Nine Consecutive Years of Protests Against Police Repression in Argentina

Cap March, Córdoba, Argentina, 18th November 2015, fotografía utilizada gracias a la cortesía de Noelia Esteban

Cap March, Córdoba, Argentina, 18th November 2015, the picture is courtesy of Noelia Esteban

The ninth edition of the “Marcha de la Gorra” or “Cap March” was carried out this past 18th of November. The protest, in which young representatives of social organisations and victims of abuse by those in authority march against the actions of the questionable Cordoba Province Police, took place in the province's capital.

For nine years this march has sought to end police abuse in the second largest city in Argentina. One of the participants’ main claims is the repeal of the Offences Code and the end of unjustified controls, humiliation and abuse of authority, as well as the plea for justice for the victims of police violence:

The name of this mobilisation, “Cap March”, is an allusion to the stigma attached to young people coming from modest areas for the way they look and dress, as is demonstrated by the following stories circulating on Twitter:

Today, the ninth Cap March

As explained in a blog named Resisting the Offense Code, there is a Cordoban province law that punishes certain conduct that “impairs daily life, so as to facilitate coexistence”. Nonetheless, this definition is ambiguous since it allows room for interpretation when identifying disturbing behaviour. Or, as in most cases, it limits “the exercise of rights that appear in the National Constitution”.

An example of this is the figure of the “marauder” (art. 98), that arrests anyone who shows “a suspicious attitude” nearby buildings or vehicles. It is the police's responsibility to determine what “suspicious” means, and as such: any stroll on the street can become a “maraud”, states the blog. Another offense refers to “tumultuous public meetings” (art. 99), in which officers decide what qualifies as a disturbance and can arrest anyone at the march (even if they do not take part in or cause the turmoil). The blog goes on to state that “this can limit the right to free expression and the right to petition the authorities (art. 14 of the Constitution)”.

Even though official data concerning the quantity of arrests is scarce, poorly systematized and not regularly updated, according to a study conducted by researchers at the Córdoba National University, in 2011 there was a total of 42,700 arrests for infringements to the Offense Code.

This figure reflects an increase in the number of arrests in comparison to previous years. At present, social organisations estimate that there is an arrest every 7 minutes due to “violations of the Offense Code”:

New Cap March. Find out the numbers of police abuse

These numbers reflect a notion of government based on bulky investment in security to the detriment of health and education, just as the report by the investigation group Llano en Llamas indicates:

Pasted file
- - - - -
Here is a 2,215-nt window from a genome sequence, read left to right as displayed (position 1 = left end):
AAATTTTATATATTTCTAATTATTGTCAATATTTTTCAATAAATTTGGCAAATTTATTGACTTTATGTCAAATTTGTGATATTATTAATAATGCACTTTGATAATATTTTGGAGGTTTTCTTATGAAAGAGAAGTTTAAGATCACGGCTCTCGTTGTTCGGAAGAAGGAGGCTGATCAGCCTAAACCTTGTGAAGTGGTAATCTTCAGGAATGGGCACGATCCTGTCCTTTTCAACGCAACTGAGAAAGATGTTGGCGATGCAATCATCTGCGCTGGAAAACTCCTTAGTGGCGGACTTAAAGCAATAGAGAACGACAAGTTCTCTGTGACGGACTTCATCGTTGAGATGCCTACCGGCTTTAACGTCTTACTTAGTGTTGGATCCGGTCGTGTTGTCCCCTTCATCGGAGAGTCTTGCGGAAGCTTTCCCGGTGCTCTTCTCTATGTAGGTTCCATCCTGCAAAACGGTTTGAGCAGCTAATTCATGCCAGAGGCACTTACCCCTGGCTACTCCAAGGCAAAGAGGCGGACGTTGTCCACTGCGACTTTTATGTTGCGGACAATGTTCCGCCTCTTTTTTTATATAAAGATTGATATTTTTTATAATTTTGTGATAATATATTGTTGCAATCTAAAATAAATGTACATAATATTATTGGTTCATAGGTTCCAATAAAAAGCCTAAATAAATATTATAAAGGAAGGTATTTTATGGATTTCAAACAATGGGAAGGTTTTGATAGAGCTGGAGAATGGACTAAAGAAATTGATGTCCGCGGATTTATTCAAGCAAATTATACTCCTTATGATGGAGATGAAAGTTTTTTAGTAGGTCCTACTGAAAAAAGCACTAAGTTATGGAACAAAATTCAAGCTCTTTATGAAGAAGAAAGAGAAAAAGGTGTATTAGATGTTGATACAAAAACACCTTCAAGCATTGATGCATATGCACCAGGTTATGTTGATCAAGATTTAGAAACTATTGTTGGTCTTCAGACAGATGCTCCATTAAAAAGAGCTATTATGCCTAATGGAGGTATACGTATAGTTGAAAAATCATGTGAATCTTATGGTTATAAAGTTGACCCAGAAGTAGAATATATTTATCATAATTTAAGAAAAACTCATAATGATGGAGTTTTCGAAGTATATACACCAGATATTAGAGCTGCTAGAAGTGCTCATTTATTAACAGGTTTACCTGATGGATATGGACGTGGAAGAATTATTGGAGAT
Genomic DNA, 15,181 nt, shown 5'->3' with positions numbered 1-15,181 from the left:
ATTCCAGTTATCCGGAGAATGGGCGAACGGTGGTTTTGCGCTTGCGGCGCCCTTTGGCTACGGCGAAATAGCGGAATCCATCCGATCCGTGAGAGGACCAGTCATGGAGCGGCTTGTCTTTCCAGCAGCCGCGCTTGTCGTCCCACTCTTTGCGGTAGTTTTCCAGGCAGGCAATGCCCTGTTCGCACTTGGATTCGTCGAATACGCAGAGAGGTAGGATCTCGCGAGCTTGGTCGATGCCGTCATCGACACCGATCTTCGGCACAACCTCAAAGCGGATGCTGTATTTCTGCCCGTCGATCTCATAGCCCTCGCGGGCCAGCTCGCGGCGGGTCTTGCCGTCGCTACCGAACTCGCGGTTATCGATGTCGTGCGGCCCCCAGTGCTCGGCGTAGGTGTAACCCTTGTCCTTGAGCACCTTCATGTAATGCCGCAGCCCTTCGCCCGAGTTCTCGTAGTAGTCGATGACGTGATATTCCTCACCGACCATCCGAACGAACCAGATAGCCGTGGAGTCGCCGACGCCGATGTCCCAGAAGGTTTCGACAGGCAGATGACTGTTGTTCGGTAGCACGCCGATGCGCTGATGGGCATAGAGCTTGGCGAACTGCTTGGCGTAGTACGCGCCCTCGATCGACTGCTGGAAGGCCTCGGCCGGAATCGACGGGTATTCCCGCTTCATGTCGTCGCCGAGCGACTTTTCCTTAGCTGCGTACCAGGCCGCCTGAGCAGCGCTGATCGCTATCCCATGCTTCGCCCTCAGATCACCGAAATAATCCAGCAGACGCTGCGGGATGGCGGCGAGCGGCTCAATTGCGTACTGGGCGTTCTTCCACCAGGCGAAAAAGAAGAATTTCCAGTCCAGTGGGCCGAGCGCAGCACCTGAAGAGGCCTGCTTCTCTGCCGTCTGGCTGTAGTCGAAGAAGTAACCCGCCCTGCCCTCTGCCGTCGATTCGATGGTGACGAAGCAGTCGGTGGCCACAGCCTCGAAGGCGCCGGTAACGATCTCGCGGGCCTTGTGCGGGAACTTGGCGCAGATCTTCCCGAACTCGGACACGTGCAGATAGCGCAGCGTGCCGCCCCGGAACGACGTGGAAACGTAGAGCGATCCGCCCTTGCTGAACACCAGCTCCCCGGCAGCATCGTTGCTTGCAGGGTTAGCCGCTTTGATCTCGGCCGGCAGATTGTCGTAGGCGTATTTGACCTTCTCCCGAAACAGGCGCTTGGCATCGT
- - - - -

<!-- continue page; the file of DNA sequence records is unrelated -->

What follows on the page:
[…] The same happens if we comparatively analyse the expenditure per capita in 2015: the ‘Initial and Primary Education’ category registers a total of $1,311 per inhabitant; the budget for the ‘Health’ category implies $1,734 annual spending per person; and for the ‘Security and Justice Services’ category, the amount is $2,255 per capita.

The outcome of this “security” policy is measured by the quantity of arrests carried out by the provincial police. As such, there have been complaints concerning institutionalised practices to incentivize arrests amongst police officers, with or without motive, in order to account for the effectiveness of police authority, therefore justifying the high level of spending on security.

The “Cap March” protests against this repressive security policy, which is intended to replace the social and educational policy. During the latest protest, participants publicised a document in which they explicitly expose their complaints and requests, particularly against the governor of the province, José Manuel de la Sota, who is responsible for the security policy that is in force:

DLS [abbreviation of de la Sota] you are mistaken: We are family and friends of victims of an easy trigger, never of police officers who steal guns and plant them in our neighbourhoods, nor of the murderers commanded by criminals like you and Julio César Suárez.

We are the biggest and most systematic March in Córdoba and the COUNTRY, who claims its popular cultures and strongly repudiates this police State that excludes us, represses us, persecutes us, stigmatises and kills us.

The ninth edition of the march counted on the support of educational, social and workers’ organisations, such as:

The Human Rights Programme of the FFyH adheres to the 9th Cap March that will take place on the 18th November

[TODAY] 9th cap march in Cordoba <17hs,Colón and Cañada, city of Cordoba

Not one lad less: The ninth cap march “marauds” for Cordoba

On this occasion, even some sectors of the Catholic Church supported the protest:

25 catholic priests at the cap march

The magnitude and significance of this march is not solely for the most modest areas, it involves all Cordoban citizens collectively, especially the youth. The claims and questioning of the legitimacy of the police authority overcome educational, economic and social barriers.

Even though the march took place in a peaceful and festive environment, an outdoor broadcast unit belonging to a local television channel, Canal 12, was criticized for its coverage on the subject, which ended in vandalism.

Vandalism in the cap march – The Morning Show – Cordoba

In sum, the topicality of the claims of citizenship in the so-called mediterranean province of Argentina was reasserted by new complaints of young individuals being arrested without any motive. In this context, young engineering students also denounced new police abuse against them on social media.

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